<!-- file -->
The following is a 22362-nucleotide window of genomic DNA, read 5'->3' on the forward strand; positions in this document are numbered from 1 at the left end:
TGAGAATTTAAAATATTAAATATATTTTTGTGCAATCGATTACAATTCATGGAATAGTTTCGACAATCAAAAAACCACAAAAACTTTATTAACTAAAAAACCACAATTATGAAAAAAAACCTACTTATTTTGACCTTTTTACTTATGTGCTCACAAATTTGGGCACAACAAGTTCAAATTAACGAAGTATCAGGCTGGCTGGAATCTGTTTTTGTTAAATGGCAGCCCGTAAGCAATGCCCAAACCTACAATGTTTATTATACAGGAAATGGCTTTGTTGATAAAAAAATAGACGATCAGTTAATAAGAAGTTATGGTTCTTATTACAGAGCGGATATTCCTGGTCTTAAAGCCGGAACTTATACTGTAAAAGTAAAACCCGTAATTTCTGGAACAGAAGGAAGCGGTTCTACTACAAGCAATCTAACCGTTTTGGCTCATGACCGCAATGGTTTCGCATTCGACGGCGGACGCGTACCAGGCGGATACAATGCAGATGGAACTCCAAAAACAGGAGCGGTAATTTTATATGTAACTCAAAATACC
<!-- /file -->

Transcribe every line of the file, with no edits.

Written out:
The following is a 22362-nucleotide window of genomic DNA, read 5'->3' on the forward strand; positions in this document are numbered from 1 at the left end:
TGAGAATTTAAAATATTAAATATATTTTTGTGCAATCGATTACAATTCATGGAATAGTTTCGACAATCAAAAAACCACAAAAACTTTATTAACTAAAAAACCACAATTATGAAAAAAAACCTACTTATTTTGACCTTTTTACTTATGTGCTCACAAATTTGGGCACAACAAGTTCAAATTAACGAAGTATCAGGCTGGCTGGAATCTGTTTTTGTTAAATGGCAGCCCGTAAGCAATGCCCAAACCTACAATGTTTATTATACAGGAAATGGCTTTGTTGATAAAAAAATAGACGATCAGTTAATAAGAAGTTATGGTTCTTATTACAGAGCGGATATTCCTGGTCTTAAAGCCGGAACTTATACTGTAAAAGTAAAACCCGTAATTTCTGGAACAGAAGGAAGCGGTTCTACTACAAGCAATCTAACCGTTTTGGCTCATGACCGCAATGGTTTCGCATTCGACGGCGGACGCGTACCAGGCGGATACAATGCAGATGGAACTCCAAAAACAGGAGCGGTAATTTTATATGTAACTCAAAATACC